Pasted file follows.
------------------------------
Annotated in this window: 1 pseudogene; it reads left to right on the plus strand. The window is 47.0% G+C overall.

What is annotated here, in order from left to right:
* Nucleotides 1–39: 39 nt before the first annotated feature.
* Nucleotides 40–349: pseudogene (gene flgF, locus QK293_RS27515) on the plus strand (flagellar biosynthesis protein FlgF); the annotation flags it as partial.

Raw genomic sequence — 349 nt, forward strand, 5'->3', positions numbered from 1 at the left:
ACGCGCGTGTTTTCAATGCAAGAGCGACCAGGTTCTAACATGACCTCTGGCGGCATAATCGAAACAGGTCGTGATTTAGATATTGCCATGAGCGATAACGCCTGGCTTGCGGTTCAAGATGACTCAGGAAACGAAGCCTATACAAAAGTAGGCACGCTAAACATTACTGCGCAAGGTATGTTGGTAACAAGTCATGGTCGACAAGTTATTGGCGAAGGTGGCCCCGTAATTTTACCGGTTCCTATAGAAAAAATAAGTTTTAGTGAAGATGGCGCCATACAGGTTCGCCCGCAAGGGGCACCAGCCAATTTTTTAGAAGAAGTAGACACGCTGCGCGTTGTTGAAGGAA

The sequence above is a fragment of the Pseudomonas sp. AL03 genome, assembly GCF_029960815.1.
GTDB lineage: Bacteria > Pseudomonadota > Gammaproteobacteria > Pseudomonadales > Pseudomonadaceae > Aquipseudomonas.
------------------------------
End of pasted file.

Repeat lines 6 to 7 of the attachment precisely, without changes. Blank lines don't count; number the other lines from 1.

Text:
ACGCGCGTGTTTTCAATGCAAGAGCGACCAGGTTCTAACATGACCTCTGGCGGCATAATCGAAACAGGTCGTGATTTAGATATTGCCATGAGCGATAACGCCTGGCTTGCGGTTCAAGATGACTCAGGAAACGAAGCCTATACAAAAGTAGGCACGCTAAACATTACTGCGCAAGGTATGTTGGTAACAAGTCATGGTCGACAAGTTATTGGCGAAGGTGGCCCCGTAATTTTACCGGTTCCTATAGAAAAAATAAGTTTTAGTGAAGATGGCGCCATACAGGTTCGCCCGCAAGGGGCACCAGCCAATTTTTTAGAAGAAGTAGACACGCTGCGCGTTGTTGAAGGAA

The sequence above is a fragment of the Pseudomonas sp. AL03 genome, assembly GCF_029960815.1.